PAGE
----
Much has been said in recent times about the stigma still attached, at times, to mental ill health. The 2010 Act protects someone who is unlawfully discriminated against because of a past mental illness that met the definition of disability even if there has been no recurrence and are currently no issues. The recommendations of the Stevenson/Farmer review on this issue are awaited with interest. Although a culture of openness and support is to be welcomed, employers need to be mindful of their data protection obligations as mental health details will be “sensitive personal data”.
Mental ill health does not equate to poor performance and some of the statistics referred to earlier suggest that employers are losing a lot of talented workers due to a failure to effectively manage mental ill health.
Employers also need to proceed with caution when faced with employees going on sickness absence leave due to stress, particularly in the face of disciplinary or absence management proceedings. Of course, employers need to be allowed to run their businesses and apply formal procedures, but to do so without understanding an individual’s particular personal and medical situation will rarely result in a good outcome and could expose that employer to various claims.
In situations where the legal definition of disability is not met, an employer should, of course, still act as supportively as possible.
From a legal perspective, it is worth remembering that the 2010 Act also protects individuals discriminated against because they are wrongly perceived to be disabled or because of their association with a disabled person. Employees may also consider resigning and claiming constructive unfair dismissal if they are insufficiently supported and can show a breach of the implied term of mutual trust and confidence between employer and employee.
A couple of recent cases provide some helpful insights into two discrete areas.
In the case of the Government Legal Service v Brookes (EAT/0302/16), the Goverment Legal Service was found to have unlawfully discriminated against Ms Brookes by not adjusting its “fiendishly competitive recruitment process” which included a multiple choice Situational Judgement Test.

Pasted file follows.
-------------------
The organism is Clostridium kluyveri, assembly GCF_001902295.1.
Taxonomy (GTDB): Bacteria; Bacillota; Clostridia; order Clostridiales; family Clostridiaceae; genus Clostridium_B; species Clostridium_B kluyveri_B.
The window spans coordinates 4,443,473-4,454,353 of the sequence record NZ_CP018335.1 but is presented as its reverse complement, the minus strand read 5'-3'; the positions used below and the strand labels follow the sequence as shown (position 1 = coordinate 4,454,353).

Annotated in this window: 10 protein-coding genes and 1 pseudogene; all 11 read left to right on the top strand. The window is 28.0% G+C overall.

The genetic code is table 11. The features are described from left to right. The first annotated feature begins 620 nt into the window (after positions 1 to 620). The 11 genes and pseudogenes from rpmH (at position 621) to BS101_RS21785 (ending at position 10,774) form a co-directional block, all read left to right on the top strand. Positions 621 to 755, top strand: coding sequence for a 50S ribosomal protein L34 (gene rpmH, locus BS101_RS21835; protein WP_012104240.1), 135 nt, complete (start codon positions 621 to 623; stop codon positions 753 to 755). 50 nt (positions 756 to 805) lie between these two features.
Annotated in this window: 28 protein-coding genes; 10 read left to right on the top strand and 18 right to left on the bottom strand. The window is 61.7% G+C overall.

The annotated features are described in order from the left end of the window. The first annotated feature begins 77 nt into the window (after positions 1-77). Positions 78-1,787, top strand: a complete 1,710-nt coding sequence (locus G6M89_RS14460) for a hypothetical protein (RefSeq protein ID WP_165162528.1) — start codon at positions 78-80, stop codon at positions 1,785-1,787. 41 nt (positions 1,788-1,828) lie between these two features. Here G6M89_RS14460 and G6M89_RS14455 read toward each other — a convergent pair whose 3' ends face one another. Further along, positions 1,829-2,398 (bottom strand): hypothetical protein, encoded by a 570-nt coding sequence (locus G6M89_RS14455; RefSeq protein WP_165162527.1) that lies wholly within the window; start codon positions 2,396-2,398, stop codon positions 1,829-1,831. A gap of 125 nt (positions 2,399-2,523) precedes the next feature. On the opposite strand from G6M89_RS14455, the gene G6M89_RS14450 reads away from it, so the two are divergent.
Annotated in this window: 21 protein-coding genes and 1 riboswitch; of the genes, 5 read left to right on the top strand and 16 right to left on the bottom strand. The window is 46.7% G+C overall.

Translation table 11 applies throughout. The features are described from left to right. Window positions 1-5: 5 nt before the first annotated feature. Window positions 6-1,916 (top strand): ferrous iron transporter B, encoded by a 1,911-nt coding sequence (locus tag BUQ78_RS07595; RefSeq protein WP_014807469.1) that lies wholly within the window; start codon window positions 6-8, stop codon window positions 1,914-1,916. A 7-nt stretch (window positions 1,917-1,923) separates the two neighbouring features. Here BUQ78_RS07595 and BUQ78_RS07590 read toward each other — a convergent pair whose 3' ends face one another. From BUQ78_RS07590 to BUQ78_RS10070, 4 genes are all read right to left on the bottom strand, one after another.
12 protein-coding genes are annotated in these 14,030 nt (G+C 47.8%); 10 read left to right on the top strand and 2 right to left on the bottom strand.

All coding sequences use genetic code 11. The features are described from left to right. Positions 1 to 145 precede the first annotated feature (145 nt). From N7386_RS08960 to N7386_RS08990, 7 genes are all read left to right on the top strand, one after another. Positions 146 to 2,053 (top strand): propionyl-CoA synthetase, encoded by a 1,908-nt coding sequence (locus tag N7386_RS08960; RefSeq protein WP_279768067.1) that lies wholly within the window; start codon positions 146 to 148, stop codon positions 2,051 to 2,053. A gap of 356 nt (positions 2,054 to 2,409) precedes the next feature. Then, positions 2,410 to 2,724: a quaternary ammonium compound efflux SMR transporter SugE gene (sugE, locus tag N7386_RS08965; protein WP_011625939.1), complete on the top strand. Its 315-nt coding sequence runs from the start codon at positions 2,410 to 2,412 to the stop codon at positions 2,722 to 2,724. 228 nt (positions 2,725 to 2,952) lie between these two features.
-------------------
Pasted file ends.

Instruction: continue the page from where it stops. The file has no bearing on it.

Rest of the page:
Ms Brookes had asked for an alternative format because she would be disadvantaged by the Situational Judgement Test because she had Asperger’s Syndrome. The Goverment Legal Service refused and Ms Brookes failed the test scoring 12 out of 22. The Employment Appeal Tribunal upheld claims for indirect discrimination and a failure to make reasonable adjustments.
Employers will need to be increasingly aware of the requirement to make reasonable adjustments to recruitment processes and comply with the restrictions around pre-employment health questions. To defend against indirect discrimination claims it is necessary to show both that there is a legitimate aim (in the Goverment Legal Service case this was finding the best candidates skilled in making effective decisions) and the methods used are proportionate, which Goverment Legal Service failed to establish.
Employers defending disability discrimination claims often try to hide behind the fact that they were simply applying company policy and argue the policy has a legitimate aim and it is proportionate to apply that policy. That was the situation in Buchanan v The Commissioner of Police of the Metropolis (EAT/0112/16). Mr Buchanan was seriously injured responding to an emergency on his motorbike and then developed serious post-traumatic stress disorder.
The relevant police policy was argued to be justified, but that was the wrong question; it was the treatment of Mr Buchanan itself at each stage which needed to be justified and it was not.
Mental health seems to have been accepted into the mainstream political dialogue which can only be positive. Employers can benefit on many levels by focussing on their internal approach to mental health and drawing on ever-increasing levels of external expertise and resources. Those that don’t are going to be at a competitive disadvantage and exposed in many cases to disability discrimination claims.
Kenny Scott is a senior associate at Shoosmiths.